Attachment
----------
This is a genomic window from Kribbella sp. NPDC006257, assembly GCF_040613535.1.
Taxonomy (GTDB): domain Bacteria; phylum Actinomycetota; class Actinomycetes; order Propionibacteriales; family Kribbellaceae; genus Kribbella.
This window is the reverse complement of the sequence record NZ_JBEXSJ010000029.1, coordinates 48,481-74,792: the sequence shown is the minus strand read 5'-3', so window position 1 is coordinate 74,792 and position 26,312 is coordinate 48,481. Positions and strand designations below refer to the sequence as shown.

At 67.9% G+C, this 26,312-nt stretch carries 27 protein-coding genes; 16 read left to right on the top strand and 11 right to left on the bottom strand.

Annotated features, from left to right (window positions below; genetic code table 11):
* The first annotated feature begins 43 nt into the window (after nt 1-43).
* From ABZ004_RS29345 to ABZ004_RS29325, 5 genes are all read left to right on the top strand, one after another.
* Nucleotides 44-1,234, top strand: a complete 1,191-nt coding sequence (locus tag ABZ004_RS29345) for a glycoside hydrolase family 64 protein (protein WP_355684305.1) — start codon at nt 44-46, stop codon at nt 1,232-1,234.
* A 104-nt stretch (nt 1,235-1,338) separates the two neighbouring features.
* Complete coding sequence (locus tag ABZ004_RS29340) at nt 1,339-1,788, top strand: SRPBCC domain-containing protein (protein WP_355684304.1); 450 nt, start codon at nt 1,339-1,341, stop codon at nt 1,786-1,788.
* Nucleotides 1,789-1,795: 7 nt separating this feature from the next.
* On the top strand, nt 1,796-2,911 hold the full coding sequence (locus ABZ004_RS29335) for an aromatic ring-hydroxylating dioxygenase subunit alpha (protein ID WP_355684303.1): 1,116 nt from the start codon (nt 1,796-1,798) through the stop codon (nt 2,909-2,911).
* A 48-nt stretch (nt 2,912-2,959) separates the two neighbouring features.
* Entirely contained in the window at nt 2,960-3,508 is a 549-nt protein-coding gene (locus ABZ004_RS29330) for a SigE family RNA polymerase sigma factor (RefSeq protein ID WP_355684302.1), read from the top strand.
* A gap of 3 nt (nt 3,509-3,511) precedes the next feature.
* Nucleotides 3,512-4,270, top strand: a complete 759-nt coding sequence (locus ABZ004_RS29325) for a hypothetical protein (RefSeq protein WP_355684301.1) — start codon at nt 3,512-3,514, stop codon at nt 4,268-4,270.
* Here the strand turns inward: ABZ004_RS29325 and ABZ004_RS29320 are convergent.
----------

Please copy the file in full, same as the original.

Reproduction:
This is a genomic window from Kribbella sp. NPDC006257, assembly GCF_040613535.1.
Taxonomy (GTDB): domain Bacteria; phylum Actinomycetota; class Actinomycetes; order Propionibacteriales; family Kribbellaceae; genus Kribbella.
This window is the reverse complement of the sequence record NZ_JBEXSJ010000029.1, coordinates 48,481-74,792: the sequence shown is the minus strand read 5'-3', so window position 1 is coordinate 74,792 and position 26,312 is coordinate 48,481. Positions and strand designations below refer to the sequence as shown.

At 67.9% G+C, this 26,312-nt stretch carries 27 protein-coding genes; 16 read left to right on the top strand and 11 right to left on the bottom strand.

Annotated features, from left to right (window positions below; genetic code table 11):
* The first annotated feature begins 43 nt into the window (after nt 1-43).
* From ABZ004_RS29345 to ABZ004_RS29325, 5 genes are all read left to right on the top strand, one after another.
* Nucleotides 44-1,234, top strand: a complete 1,191-nt coding sequence (locus tag ABZ004_RS29345) for a glycoside hydrolase family 64 protein (protein WP_355684305.1) — start codon at nt 44-46, stop codon at nt 1,232-1,234.
* A 104-nt stretch (nt 1,235-1,338) separates the two neighbouring features.
* Complete coding sequence (locus tag ABZ004_RS29340) at nt 1,339-1,788, top strand: SRPBCC domain-containing protein (protein WP_355684304.1); 450 nt, start codon at nt 1,339-1,341, stop codon at nt 1,786-1,788.
* Nucleotides 1,789-1,795: 7 nt separating this feature from the next.
* On the top strand, nt 1,796-2,911 hold the full coding sequence (locus ABZ004_RS29335) for an aromatic ring-hydroxylating dioxygenase subunit alpha (protein ID WP_355684303.1): 1,116 nt from the start codon (nt 1,796-1,798) through the stop codon (nt 2,909-2,911).
* A 48-nt stretch (nt 2,912-2,959) separates the two neighbouring features.
* Entirely contained in the window at nt 2,960-3,508 is a 549-nt protein-coding gene (locus ABZ004_RS29330) for a SigE family RNA polymerase sigma factor (RefSeq protein ID WP_355684302.1), read from the top strand.
* A gap of 3 nt (nt 3,509-3,511) precedes the next feature.
* Nucleotides 3,512-4,270, top strand: a complete 759-nt coding sequence (locus ABZ004_RS29325) for a hypothetical protein (RefSeq protein WP_355684301.1) — start codon at nt 3,512-3,514, stop codon at nt 4,268-4,270.
* Here the strand turns inward: ABZ004_RS29325 and ABZ004_RS29320 are convergent.